Provo • During a town hall meeting Friday night, U.S. Sen. Mitt Romney, R-Utah, applauded President Donald Trump’s decision to abort a planned strike on Iran, but said some type of retaliation will likely be necessary.

Romney said he believed the president took the right action not to attack Iran as he had “originally contemplated.” It was the first time the Utah senator publicly commented on reports that Trump called off the strike just minutes before it was to take place after being told 150 people might be killed in the attack.

The aborted strike was planned in retaliation for Iran shooting down a $100 million-plus U.S. surveillance drone. Although Iran claims the drone had penetrated its airspace, the Trump administration insists the strike was over international waters. The drone incident is not the only point of recent contention. The U.S. says Iran was also implicated in attacks on tankers in the Gulf of Oman.

Last month Romney said he found it “inconceivable” that the president would want to start a war with Iran — though that was in response to a report that the administration was considering ordering as many as 120,000 troops to the Middle East.

Speaking to the Tribune after Friday’s town hall, Romney said the next step forward is to make certain that the drone was indeed in international airspace. The U.S. must then work with its friends in the region and its allies around the world to determine the best means of retaliation against Iranian aggression without falling into any potential traps that Iran might be setting for the U.S.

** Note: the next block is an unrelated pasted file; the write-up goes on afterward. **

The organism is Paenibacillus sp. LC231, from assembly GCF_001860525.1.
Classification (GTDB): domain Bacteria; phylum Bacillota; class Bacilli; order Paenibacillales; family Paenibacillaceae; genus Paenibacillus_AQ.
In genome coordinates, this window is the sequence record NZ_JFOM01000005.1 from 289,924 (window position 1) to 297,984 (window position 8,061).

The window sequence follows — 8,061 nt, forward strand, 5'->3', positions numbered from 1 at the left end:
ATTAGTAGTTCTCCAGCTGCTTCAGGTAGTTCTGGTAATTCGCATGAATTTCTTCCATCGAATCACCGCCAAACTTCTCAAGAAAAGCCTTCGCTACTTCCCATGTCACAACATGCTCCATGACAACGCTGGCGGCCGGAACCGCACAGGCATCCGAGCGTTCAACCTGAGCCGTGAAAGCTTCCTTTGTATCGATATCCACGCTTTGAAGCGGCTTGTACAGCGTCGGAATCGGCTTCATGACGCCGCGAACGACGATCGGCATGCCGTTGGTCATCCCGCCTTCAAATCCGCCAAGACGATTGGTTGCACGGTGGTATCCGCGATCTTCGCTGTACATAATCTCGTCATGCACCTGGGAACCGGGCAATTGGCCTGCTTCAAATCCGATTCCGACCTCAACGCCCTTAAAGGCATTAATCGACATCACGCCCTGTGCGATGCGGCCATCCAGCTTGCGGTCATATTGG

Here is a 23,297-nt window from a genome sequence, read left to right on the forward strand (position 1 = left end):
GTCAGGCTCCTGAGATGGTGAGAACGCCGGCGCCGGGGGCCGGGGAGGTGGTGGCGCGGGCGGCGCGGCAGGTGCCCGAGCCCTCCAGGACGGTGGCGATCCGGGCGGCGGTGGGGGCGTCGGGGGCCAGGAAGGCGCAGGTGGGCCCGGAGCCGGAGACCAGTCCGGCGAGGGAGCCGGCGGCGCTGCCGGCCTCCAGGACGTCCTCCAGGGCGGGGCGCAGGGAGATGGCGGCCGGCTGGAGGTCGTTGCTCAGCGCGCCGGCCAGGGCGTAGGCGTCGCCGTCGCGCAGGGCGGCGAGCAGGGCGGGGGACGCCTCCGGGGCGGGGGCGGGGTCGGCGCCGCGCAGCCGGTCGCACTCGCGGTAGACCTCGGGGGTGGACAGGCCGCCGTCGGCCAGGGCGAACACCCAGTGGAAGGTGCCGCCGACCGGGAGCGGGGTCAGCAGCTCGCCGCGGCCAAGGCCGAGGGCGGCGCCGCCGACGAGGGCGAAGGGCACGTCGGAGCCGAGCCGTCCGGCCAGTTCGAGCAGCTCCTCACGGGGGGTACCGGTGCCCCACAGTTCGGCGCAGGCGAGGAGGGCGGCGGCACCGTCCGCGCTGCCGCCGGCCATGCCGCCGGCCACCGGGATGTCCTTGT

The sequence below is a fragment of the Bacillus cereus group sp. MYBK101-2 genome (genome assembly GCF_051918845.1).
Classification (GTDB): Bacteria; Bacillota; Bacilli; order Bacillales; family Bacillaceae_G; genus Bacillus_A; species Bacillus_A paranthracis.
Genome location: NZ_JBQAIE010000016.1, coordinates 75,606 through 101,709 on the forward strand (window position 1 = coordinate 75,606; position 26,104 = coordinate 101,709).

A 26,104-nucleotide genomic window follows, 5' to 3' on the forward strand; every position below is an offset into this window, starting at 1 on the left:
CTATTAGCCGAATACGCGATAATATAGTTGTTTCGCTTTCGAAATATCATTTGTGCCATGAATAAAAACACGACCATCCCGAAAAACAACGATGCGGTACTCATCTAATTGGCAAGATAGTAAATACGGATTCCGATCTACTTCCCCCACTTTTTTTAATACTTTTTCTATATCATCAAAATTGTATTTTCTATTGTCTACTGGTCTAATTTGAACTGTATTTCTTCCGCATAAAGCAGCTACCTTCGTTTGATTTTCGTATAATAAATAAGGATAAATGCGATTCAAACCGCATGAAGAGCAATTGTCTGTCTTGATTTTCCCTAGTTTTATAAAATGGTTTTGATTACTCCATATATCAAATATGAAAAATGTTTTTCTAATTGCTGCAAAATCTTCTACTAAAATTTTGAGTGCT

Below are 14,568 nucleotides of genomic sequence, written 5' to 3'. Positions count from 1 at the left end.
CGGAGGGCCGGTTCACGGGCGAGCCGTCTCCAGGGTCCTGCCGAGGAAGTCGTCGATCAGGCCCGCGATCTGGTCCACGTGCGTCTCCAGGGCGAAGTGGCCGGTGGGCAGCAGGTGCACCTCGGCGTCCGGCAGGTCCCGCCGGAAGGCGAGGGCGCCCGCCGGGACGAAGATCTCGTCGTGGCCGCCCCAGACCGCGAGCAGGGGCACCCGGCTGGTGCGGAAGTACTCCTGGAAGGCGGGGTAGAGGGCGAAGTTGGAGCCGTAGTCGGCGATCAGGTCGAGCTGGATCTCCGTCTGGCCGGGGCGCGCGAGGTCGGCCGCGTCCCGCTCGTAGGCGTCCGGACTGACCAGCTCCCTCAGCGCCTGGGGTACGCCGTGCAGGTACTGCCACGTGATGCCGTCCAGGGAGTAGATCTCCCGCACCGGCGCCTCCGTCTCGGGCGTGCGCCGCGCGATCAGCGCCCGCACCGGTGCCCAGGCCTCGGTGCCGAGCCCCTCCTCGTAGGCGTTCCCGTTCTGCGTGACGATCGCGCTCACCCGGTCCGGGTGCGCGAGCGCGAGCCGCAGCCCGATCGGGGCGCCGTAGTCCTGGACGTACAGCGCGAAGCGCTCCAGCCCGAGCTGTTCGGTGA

“It’s clear that Iran is deliberately trying to provoke us with one attack after another … they are trying to get us to respond,” Romney said.


Sen. Mike Lee, R-Utah, also said Friday that the president “made the right call” in canceling a military strike on Iran. “President Trump is changing the rules of the game, and is winning,” he said in a prepared statement.

Dressed in jeans and black cowboy boots, Romney struck a congenial tone with the crowd of about 50 who came to see him in at Provo’s City Hall chambers. He opened the town hall with a story about the Provo apartment that he shared with his wife while attending Brigham Young University. He told the crowd that the aspect of Congress that has surprised him most is how well senators across the aisle get along when the “cameras are off.”

Romney, a harsh critic of Trump in the 2016 campaign, has since toned down his rhetoric, although he remains an occasional critic.

Friday he told Provo town hall attendees that he’s glad the president has mostly followed the Republican playbook.

Recently, Romney has blasted Trump for saying that he would be open to accepting foreign opposition research on rival candidates in the 2020 election. But he voted with most Republicans — although contrary to Sen. Lee — this week against resolutions to block the president’s planned sale of weapons to Saudi Arabia.

And while he said he was “sickened” by Trump’s behavior as chronicled in special counsel Robert Mueller’s report, Romney in an interview with The Tribune this week indicated he does not support impeachment proceedings.